LET’S TALK ABOUT SOME OF THE VARIANTS
We are going to have to start at the very beginning because it will affect some of our choices later. Lets just get a few basics out of the way. The original AK 47 rifle began production in 1947 hence the “47” designation. While “AK 47” has become synonymous for all the variants it is not accurate to call everything an AK 47. What do I mean? Well here it is. If you call a rifle an “AK 47” it generally refers to rifles produced between 1947 and 1959. These were the original milled receiver rifles. Meaning that the rifle’s receiver was actually machine milled out of a solid block of steel, an expensive and time consuming procedure. In 1959 the Russians introduced the “AKM” rifle. The AKM was an improvement over the original AK 47 primarily because it reduced the cost, time, and the complexity of machinery required to manufacture the rifle. They did this by replacing the milled steel receiver with a stamped folded receiver. There were some other design changes that improved reliability, reduced weight, and increased accuracy particularly during automatic fire, but primarily it was the adoption of that stamped sheet metal receiver. That innovation is our number one concern, that receiver.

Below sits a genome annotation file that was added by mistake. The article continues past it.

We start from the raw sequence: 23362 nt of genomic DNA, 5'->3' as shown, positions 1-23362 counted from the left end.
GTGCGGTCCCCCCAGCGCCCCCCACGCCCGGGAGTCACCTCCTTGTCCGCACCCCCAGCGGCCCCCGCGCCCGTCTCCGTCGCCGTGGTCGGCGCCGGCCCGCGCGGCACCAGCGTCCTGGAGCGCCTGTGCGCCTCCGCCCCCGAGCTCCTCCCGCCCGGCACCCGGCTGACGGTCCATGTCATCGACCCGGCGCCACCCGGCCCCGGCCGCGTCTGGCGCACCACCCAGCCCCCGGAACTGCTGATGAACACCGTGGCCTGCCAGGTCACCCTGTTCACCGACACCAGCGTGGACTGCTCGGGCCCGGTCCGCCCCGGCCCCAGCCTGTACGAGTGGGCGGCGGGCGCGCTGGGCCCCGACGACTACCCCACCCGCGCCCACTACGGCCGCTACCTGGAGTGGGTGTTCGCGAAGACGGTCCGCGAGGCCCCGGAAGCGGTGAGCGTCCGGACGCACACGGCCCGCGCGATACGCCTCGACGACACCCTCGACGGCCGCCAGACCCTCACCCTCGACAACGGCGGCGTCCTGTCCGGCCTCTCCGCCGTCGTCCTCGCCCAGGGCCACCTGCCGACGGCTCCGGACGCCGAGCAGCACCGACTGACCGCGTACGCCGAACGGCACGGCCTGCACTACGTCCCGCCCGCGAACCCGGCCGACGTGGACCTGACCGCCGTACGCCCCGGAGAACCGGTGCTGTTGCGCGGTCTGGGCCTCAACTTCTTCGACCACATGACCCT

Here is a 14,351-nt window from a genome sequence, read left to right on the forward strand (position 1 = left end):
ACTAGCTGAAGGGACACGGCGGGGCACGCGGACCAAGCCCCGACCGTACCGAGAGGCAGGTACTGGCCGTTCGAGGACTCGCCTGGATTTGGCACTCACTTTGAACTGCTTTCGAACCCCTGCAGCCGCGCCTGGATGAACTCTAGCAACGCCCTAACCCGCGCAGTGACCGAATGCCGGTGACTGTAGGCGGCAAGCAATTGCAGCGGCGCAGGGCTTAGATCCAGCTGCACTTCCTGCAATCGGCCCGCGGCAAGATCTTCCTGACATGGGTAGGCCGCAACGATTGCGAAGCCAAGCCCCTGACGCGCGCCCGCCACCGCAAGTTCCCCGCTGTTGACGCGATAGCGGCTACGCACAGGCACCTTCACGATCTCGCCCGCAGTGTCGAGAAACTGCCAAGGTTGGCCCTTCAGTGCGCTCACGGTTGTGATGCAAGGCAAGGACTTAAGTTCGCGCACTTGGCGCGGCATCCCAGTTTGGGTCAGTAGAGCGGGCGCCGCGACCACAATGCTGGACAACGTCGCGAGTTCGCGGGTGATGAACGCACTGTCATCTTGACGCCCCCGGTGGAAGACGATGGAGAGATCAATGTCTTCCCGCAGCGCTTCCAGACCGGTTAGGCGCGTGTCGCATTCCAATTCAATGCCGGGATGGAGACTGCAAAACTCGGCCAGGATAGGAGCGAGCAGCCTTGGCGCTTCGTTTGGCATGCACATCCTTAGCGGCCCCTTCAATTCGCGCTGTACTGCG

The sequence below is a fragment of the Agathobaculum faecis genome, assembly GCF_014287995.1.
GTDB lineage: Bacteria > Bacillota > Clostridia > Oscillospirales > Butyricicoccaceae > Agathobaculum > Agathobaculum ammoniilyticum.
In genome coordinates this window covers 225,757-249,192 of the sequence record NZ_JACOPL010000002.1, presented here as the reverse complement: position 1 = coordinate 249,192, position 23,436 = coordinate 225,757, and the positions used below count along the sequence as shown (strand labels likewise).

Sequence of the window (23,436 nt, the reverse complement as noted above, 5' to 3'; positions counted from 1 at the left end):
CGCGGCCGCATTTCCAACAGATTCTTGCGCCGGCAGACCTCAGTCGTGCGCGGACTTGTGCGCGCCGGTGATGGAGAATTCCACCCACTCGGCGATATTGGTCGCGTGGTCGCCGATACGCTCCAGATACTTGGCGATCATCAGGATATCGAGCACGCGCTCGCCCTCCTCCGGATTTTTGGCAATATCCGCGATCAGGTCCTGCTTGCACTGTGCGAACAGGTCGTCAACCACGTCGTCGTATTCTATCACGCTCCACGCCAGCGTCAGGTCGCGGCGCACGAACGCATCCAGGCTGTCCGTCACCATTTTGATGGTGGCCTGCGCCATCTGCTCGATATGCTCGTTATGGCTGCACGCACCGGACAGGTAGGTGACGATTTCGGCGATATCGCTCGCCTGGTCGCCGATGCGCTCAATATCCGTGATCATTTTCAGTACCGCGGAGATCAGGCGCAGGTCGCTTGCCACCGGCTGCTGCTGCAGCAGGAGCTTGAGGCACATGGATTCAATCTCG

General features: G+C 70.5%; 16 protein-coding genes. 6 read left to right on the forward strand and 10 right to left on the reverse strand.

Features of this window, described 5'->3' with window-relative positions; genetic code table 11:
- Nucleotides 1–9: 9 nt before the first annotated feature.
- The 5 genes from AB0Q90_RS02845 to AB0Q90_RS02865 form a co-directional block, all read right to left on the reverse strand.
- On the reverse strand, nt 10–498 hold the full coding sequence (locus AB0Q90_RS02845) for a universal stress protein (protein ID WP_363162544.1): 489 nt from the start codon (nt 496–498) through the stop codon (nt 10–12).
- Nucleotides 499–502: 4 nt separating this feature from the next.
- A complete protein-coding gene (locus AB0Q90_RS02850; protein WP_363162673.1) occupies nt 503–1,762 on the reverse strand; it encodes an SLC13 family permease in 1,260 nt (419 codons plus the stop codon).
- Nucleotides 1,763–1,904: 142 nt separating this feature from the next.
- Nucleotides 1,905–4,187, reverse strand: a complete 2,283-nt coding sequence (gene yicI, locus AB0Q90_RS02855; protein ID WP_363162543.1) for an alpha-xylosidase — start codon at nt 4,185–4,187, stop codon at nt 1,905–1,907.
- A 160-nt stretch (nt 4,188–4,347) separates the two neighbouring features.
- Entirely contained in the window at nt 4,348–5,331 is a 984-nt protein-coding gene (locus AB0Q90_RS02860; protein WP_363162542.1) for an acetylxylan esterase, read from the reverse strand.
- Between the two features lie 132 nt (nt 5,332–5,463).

Then in the 1970’s the Soviet Union adopted a new rifle designated the AK 74. Again there were some modifications of the design, but the biggest factor for our concern is that they changed the caliber from 7.62×39 to 5.45X39. Now of course there are a whole mess of other configurations and variations out there. Considering that the rifle was manufactured in so many different places, over such a long period of time, and in such quantity it is easy to see how many variations on the same theme you can find. One important thing to note here is that this can cause you head aches if you are not careful. For example, while a Yugoslavian barrel will fit inside Romanian or Russiantrunnion, other barrel components are not interchangeable. If you buy a Polish Tantal barrel and try to use it on an Egyptian kit your gonna have problems. Some countries that manufactured the AKM changed dimensions and parts and they are not all interchangeable. We will talk about this more later so that you can avoid any expensive headaches or unnecessary stress. In the interest of keeping this simple right now, we will discuss just these three basic variations. The AK 47, the AKM, and the AK 74.